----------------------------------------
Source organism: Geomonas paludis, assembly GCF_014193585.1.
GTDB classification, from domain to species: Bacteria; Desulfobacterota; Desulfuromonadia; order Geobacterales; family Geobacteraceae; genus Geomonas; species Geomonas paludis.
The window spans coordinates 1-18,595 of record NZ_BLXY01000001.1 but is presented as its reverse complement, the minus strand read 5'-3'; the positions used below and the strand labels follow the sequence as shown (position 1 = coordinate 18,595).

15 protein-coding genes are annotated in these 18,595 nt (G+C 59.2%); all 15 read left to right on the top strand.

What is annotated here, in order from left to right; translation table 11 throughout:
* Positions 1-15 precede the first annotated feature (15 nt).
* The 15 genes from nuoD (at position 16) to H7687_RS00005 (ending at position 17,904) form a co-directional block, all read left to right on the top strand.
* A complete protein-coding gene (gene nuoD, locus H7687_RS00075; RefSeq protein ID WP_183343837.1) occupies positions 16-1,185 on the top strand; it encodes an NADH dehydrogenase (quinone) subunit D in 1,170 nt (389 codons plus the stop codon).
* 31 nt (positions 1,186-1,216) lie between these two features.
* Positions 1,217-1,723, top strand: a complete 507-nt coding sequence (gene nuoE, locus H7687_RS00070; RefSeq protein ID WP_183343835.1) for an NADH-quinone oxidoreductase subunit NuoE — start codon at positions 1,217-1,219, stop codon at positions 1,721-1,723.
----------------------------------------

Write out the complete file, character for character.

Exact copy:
Source organism: Geomonas paludis, assembly GCF_014193585.1.
GTDB classification, from domain to species: Bacteria; Desulfobacterota; Desulfuromonadia; order Geobacterales; family Geobacteraceae; genus Geomonas; species Geomonas paludis.
The window spans coordinates 1-18,595 of record NZ_BLXY01000001.1 but is presented as its reverse complement, the minus strand read 5'-3'; the positions used below and the strand labels follow the sequence as shown (position 1 = coordinate 18,595).

15 protein-coding genes are annotated in these 18,595 nt (G+C 59.2%); all 15 read left to right on the top strand.

What is annotated here, in order from left to right; translation table 11 throughout:
* Positions 1-15 precede the first annotated feature (15 nt).
* The 15 genes from nuoD (at position 16) to H7687_RS00005 (ending at position 17,904) form a co-directional block, all read left to right on the top strand.
* A complete protein-coding gene (gene nuoD, locus H7687_RS00075; RefSeq protein ID WP_183343837.1) occupies positions 16-1,185 on the top strand; it encodes an NADH dehydrogenase (quinone) subunit D in 1,170 nt (389 codons plus the stop codon).
* 31 nt (positions 1,186-1,216) lie between these two features.
* Positions 1,217-1,723, top strand: a complete 507-nt coding sequence (gene nuoE, locus H7687_RS00070; RefSeq protein ID WP_183343835.1) for an NADH-quinone oxidoreductase subunit NuoE — start codon at positions 1,217-1,219, stop codon at positions 1,721-1,723.